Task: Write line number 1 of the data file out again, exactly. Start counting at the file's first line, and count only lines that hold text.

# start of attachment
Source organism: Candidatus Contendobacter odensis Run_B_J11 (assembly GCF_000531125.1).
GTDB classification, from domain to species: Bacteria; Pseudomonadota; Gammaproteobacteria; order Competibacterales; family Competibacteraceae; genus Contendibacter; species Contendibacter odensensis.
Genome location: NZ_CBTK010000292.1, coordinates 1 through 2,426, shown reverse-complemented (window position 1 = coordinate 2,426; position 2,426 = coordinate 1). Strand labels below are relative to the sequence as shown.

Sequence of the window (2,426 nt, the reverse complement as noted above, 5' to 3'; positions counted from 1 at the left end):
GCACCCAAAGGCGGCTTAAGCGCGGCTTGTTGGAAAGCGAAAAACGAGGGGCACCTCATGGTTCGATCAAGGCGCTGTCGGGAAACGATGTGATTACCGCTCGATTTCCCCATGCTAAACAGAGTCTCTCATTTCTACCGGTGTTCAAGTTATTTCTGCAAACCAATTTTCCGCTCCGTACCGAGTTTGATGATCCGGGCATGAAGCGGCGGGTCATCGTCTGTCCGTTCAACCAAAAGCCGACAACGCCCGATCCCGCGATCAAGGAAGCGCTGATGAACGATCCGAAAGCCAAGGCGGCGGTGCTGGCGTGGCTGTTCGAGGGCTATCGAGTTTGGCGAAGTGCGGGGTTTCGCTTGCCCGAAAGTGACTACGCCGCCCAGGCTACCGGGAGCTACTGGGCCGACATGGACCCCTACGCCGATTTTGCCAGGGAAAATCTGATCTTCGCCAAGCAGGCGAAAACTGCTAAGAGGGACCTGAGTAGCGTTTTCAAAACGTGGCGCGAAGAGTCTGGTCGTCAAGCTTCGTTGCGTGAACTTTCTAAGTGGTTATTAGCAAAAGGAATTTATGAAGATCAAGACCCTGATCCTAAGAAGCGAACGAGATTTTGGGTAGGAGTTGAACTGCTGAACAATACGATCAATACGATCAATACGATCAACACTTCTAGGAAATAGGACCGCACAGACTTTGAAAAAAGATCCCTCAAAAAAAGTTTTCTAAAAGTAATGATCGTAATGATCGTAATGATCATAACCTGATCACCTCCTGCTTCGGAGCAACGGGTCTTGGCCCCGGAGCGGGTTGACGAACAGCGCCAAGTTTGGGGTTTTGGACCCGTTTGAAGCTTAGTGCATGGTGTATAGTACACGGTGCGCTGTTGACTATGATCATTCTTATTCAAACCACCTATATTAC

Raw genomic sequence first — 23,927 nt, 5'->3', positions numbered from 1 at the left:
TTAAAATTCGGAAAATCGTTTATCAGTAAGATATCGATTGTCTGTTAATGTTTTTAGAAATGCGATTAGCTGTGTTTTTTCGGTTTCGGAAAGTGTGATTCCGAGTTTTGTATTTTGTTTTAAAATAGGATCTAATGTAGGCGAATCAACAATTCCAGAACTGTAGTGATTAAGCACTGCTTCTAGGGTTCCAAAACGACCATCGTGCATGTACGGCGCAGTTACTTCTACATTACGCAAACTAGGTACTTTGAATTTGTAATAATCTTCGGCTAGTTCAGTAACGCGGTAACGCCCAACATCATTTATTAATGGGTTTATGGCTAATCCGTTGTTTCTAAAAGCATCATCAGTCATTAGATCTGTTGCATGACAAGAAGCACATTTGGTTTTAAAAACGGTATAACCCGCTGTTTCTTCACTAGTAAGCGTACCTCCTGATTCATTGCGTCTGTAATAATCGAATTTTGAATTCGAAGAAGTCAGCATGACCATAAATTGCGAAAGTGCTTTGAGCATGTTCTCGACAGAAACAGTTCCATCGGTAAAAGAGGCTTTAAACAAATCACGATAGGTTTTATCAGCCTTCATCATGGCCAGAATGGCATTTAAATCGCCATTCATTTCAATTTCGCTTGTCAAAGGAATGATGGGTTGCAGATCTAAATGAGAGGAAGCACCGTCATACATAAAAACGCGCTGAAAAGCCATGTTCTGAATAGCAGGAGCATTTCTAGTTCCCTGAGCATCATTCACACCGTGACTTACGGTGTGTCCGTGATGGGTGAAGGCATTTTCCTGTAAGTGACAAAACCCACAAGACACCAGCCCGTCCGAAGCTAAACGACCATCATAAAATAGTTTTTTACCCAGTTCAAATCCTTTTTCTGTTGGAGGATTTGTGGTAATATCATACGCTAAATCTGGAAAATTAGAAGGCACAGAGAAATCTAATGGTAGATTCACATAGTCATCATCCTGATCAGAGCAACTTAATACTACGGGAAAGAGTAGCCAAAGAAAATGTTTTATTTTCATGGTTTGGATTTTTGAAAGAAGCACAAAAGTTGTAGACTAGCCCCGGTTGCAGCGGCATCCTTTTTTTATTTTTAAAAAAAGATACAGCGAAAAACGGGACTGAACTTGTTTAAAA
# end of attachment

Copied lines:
Source organism: Candidatus Contendobacter odensis Run_B_J11 (assembly GCF_000531125.1).